There was lively debate, at a special session on the governance of science within parliaments at the World Science Forum yesterday (19 November), on whether democracy is essential for science to flourish in Muslim countries.
Scientists and parliamentarians attending the session, co-organised by UNESCO (the UN Educational, Scientific and Cultural Organization) and ISESCO (Islamic Educational, Scientific and Cultural Organization), heard that there was a correlation between the levels of human rights indicators and science, technology and innovation indicators in Muslim countries.
Levels of investment in science are much higher in relatively democratic Malaysia and Turkey, compared with those in Egypt, Libya, Sudan, Syria and Yemen, said Adnan Badran, president of Al-Petra University in Jordan.
But this was challenged by the chair of the session, Mustapha El Tayeb, president of Future University in Sudan, who said that Tunisia, where the Arab democracy movement started, already had, before the revolution, one of the highest investments in science in the region.
Badran replied that statistics without analysis can be misleading, and that in countries such as Tunisia, high investment in science can happen with a top down approach – which prioritises what the government needs and wants to do, not people or the scientists.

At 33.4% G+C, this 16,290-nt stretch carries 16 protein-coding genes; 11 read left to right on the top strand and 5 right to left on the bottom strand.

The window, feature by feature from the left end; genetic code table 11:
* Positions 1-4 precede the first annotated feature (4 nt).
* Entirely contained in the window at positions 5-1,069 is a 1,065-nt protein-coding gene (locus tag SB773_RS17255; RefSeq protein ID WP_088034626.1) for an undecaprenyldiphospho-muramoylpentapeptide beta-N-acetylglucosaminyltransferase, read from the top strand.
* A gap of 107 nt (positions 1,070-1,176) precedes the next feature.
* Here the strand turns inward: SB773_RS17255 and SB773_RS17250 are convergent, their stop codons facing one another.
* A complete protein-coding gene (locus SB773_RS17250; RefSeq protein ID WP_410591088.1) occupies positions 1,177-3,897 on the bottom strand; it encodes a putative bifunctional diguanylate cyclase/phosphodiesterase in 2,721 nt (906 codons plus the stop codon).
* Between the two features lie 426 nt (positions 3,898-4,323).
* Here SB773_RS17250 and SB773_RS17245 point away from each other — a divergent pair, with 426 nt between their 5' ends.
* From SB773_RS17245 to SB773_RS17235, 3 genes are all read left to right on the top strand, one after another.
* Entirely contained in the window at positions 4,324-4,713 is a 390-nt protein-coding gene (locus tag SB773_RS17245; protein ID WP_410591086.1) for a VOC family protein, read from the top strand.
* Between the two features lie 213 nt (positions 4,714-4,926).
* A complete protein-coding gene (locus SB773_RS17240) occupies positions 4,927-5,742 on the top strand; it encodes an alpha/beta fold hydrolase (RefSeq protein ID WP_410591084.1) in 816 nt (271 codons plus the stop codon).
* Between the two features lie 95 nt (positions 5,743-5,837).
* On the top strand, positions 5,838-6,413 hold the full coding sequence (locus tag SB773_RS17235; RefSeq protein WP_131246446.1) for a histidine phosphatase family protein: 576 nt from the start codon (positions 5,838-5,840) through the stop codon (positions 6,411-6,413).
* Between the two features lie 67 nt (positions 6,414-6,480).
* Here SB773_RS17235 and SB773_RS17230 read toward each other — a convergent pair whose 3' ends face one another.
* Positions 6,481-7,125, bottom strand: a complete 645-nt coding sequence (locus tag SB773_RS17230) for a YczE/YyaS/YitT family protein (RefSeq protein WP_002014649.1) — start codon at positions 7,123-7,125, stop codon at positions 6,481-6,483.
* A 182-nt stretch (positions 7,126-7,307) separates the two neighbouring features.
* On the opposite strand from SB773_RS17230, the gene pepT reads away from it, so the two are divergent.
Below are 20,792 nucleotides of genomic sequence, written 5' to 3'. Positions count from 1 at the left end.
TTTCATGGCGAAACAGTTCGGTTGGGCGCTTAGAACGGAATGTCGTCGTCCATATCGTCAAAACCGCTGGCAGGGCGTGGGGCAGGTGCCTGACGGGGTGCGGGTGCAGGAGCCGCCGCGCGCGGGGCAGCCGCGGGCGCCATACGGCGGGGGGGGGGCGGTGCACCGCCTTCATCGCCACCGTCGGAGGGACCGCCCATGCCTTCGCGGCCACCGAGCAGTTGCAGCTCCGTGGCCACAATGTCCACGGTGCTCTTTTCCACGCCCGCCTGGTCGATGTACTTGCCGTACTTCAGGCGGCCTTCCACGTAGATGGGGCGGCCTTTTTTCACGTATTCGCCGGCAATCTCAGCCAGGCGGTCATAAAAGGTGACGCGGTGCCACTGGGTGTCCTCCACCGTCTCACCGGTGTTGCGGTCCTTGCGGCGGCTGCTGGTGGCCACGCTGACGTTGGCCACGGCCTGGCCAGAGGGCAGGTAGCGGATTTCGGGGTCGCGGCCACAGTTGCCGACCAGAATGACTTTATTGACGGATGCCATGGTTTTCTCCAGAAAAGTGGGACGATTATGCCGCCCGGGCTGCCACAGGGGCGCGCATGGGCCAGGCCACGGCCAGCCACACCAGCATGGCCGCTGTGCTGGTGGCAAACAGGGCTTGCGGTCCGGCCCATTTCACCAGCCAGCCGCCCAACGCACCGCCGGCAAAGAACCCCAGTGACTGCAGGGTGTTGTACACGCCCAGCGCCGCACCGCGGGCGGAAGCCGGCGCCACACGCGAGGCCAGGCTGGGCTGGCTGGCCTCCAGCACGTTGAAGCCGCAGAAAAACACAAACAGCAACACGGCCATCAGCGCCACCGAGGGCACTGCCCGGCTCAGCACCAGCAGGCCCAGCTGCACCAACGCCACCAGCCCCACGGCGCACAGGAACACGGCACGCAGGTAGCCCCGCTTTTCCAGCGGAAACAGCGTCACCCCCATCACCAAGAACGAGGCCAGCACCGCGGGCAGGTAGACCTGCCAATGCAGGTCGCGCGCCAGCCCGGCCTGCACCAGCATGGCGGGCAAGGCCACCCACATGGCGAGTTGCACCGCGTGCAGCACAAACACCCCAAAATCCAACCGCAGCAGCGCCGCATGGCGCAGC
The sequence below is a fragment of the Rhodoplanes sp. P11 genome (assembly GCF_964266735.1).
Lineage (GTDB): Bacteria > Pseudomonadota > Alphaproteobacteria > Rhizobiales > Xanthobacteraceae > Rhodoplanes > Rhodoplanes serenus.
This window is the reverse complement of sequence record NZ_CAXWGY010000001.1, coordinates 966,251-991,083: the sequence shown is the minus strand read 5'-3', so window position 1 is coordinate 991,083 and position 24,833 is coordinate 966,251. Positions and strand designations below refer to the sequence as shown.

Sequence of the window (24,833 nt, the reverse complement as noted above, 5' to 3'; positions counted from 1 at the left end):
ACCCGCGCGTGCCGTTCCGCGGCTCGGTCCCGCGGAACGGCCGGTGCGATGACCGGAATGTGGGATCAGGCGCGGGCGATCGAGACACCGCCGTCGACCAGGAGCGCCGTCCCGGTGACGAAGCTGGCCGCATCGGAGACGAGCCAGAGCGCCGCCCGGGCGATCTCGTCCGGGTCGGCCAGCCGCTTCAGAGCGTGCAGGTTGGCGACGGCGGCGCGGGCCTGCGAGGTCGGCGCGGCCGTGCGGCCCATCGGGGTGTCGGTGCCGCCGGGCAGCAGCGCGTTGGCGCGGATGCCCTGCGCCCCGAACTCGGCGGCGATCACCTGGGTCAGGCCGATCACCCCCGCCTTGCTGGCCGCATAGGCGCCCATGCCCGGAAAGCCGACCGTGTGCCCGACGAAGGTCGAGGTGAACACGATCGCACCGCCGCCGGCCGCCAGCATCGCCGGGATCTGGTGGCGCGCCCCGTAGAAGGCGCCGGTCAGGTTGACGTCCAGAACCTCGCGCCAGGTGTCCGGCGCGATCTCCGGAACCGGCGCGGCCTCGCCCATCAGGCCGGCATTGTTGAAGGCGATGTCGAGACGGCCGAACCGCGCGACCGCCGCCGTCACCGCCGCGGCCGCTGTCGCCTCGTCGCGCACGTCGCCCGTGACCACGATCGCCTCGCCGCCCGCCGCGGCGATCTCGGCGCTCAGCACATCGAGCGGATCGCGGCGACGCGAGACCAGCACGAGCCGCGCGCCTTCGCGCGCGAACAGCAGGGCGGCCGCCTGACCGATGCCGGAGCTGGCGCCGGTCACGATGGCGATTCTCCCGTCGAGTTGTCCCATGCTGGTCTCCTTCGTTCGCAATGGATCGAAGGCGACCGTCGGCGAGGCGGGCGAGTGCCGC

“The right political environment is needed to unleash the minds towards the unknown – this is research,” Badran said. He added that research and development need freedom of expression, the ability to talk, speak out, and think freely to fulfil its full potential.
Moneef Zou’bi, director-general of the Islamic World Academy of Sciences, from Jordan, said the Arab spring was a “failure of politics” and their “top down approach” to policymaking. But he admitted there were exceptions, where top-down initiatives have been successful, such as the King Abdullah University of Science and Technology (KAUST) in Saudi Arabia, and Education City in Qatar.
Mićo Tatalović, deputy news editor, SciDev.Net